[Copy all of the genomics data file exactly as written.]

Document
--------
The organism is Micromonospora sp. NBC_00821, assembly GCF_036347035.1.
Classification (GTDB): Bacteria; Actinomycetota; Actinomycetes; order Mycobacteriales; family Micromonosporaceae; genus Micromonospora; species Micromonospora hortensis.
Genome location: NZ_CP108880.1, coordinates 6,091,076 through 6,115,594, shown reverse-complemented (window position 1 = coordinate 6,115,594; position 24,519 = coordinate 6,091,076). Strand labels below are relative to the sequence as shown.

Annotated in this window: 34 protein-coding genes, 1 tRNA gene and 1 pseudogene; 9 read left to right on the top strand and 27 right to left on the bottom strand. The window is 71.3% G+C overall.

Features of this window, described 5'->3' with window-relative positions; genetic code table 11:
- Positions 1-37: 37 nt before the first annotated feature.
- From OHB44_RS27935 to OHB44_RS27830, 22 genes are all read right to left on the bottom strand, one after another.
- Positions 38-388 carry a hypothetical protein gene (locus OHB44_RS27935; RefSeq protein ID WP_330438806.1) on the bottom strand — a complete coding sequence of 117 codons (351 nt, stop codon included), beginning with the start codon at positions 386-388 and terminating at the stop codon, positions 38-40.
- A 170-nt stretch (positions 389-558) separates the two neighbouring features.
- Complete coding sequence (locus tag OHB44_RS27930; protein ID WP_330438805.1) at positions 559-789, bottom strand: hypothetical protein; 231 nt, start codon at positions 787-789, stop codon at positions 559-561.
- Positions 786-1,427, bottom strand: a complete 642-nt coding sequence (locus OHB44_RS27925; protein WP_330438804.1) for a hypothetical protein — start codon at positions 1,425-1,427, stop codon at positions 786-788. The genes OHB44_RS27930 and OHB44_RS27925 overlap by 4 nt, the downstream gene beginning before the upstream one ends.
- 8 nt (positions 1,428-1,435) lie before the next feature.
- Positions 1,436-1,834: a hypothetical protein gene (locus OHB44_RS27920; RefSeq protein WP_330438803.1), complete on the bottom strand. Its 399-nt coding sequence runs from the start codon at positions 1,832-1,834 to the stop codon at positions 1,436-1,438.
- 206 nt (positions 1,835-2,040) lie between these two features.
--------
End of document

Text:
The organism is Micromonospora sp. NBC_00821, assembly GCF_036347035.1.
Classification (GTDB): Bacteria; Actinomycetota; Actinomycetes; order Mycobacteriales; family Micromonosporaceae; genus Micromonospora; species Micromonospora hortensis.
Genome location: NZ_CP108880.1, coordinates 6,091,076 through 6,115,594, shown reverse-complemented (window position 1 = coordinate 6,115,594; position 24,519 = coordinate 6,091,076). Strand labels below are relative to the sequence as shown.

Annotated in this window: 34 protein-coding genes, 1 tRNA gene and 1 pseudogene; 9 read left to right on the top strand and 27 right to left on the bottom strand. The window is 71.3% G+C overall.

Features of this window, described 5'->3' with window-relative positions; genetic code table 11:
- Positions 1-37: 37 nt before the first annotated feature.
- From OHB44_RS27935 to OHB44_RS27830, 22 genes are all read right to left on the bottom strand, one after another.
- Positions 38-388 carry a hypothetical protein gene (locus OHB44_RS27935; RefSeq protein ID WP_330438806.1) on the bottom strand — a complete coding sequence of 117 codons (351 nt, stop codon included), beginning with the start codon at positions 386-388 and terminating at the stop codon, positions 38-40.
- A 170-nt stretch (positions 389-558) separates the two neighbouring features.
- Complete coding sequence (locus tag OHB44_RS27930; protein ID WP_330438805.1) at positions 559-789, bottom strand: hypothetical protein; 231 nt, start codon at positions 787-789, stop codon at positions 559-561.
- Positions 786-1,427, bottom strand: a complete 642-nt coding sequence (locus OHB44_RS27925; protein WP_330438804.1) for a hypothetical protein — start codon at positions 1,425-1,427, stop codon at positions 786-788. The genes OHB44_RS27930 and OHB44_RS27925 overlap by 4 nt, the downstream gene beginning before the upstream one ends.
- 8 nt (positions 1,428-1,435) lie before the next feature.
- Positions 1,436-1,834: a hypothetical protein gene (locus OHB44_RS27920; RefSeq protein WP_330438803.1), complete on the bottom strand. Its 399-nt coding sequence runs from the start codon at positions 1,832-1,834 to the stop codon at positions 1,436-1,438.
- 206 nt (positions 1,835-2,040) lie between these two features.